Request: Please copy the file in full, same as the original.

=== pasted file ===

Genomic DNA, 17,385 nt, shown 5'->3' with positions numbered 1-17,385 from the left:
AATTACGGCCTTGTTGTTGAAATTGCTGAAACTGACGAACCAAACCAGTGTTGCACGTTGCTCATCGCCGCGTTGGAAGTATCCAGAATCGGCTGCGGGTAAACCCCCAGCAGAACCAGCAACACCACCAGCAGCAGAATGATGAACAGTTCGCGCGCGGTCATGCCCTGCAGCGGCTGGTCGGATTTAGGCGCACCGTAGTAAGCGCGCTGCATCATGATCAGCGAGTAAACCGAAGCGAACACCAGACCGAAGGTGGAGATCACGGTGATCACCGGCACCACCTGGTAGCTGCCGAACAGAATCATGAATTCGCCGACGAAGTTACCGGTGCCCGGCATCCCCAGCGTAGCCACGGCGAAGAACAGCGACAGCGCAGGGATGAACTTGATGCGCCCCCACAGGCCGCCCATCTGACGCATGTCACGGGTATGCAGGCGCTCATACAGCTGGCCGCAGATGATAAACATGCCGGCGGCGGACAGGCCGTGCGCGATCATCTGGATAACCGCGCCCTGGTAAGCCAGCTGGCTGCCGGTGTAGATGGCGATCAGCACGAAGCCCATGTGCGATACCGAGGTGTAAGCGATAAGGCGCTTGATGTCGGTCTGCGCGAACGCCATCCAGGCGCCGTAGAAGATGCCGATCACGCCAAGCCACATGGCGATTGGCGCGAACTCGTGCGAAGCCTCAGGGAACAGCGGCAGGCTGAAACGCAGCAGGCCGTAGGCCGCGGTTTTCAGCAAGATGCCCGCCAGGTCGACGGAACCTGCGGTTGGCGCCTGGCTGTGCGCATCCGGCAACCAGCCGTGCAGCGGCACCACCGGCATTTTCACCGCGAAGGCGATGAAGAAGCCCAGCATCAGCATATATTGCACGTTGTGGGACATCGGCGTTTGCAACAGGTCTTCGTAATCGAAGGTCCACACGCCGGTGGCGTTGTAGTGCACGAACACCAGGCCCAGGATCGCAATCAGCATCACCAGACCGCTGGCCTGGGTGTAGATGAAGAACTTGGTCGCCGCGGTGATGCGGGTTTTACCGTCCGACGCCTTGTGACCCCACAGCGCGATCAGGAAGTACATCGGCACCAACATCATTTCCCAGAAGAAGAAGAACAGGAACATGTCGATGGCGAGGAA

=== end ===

Genomic DNA, 17,385 nt, shown 5'->3' with positions numbered 1-17,385 from the left:
AATTACGGCCTTGTTGTTGAAATTGCTGAAACTGACGAACCAAACCAGTGTTGCACGTTGCTCATCGCCGCGTTGGAAGTATCCAGAATCGGCTGCGGGTAAACCCCCAGCAGAACCAGCAACACCACCAGCAGCAGAATGATGAACAGTTCGCGCGCGGTCATGCCCTGCAGCGGCTGGTCGGATTTAGGCGCACCGTAGTAAGCGCGCTGCATCATGATCAGCGAGTAAACCGAAGCGAACACCAGACCGAAGGTGGAGATCACGGTGATCACCGGCACCACCTGGTAGCTGCCGAACAGAATCATGAATTCGCCGACGAAGTTACCGGTGCCCGGCATCCCCAGCGTAGCCACGGCGAAGAACAGCGACAGCGCAGGGATGAACTTGATGCGCCCCCACAGGCCGCCCATCTGACGCATGTCACGGGTATGCAGGCGCTCATACAGCTGGCCGCAGATGATAAACATGCCGGCGGCGGACAGGCCGTGCGCGATCATCTGGATAACCGCGCCCTGGTAAGCCAGCTGGCTGCCGGTGTAGATGGCGATCAGCACGAAGCCCATGTGCGATACCGAGGTGTAAGCGATAAGGCGCTTGATGTCGGTCTGCGCGAACGCCATCCAGGCGCCGTAGAAGATGCCGATCACGCCAAGCCACATGGCGATTGGCGCGAACTCGTGCGAAGCCTCAGGGAACAGCGGCAGGCTGAAACGCAGCAGGCCGTAGGCCGCGGTTTTCAGCAAGATGCCCGCCAGGTCGACGGAACCTGCGGTTGGCGCCTGGCTGTGCGCATCCGGCAACCAGCCGTGCAGCGGCACCACCGGCATTTTCACCGCGAAGGCGATGAAGAAGCCCAGCATCAGCATATATTGCACGTTGTGGGACATCGGCGTTTGCAACAGGTCTTCGTAATCGAAGGTCCACACGCCGGTGGCGTTGTAGTGCACGAACACCAGGCCCAGGATCGCAATCAGCATCACCAGACCGCTGGCCTGGGTGTAGATGAAGAACTTGGTCGCCGCGGTGATGCGGGTTTTACCGTCCGACGCCTTGTGACCCCACAGCGCGATCAGGAAGTACATCGGCACCAACATCATTTCCCAGAAGAAGAAGAACAGGAACATGTCGATGGCGAGGAA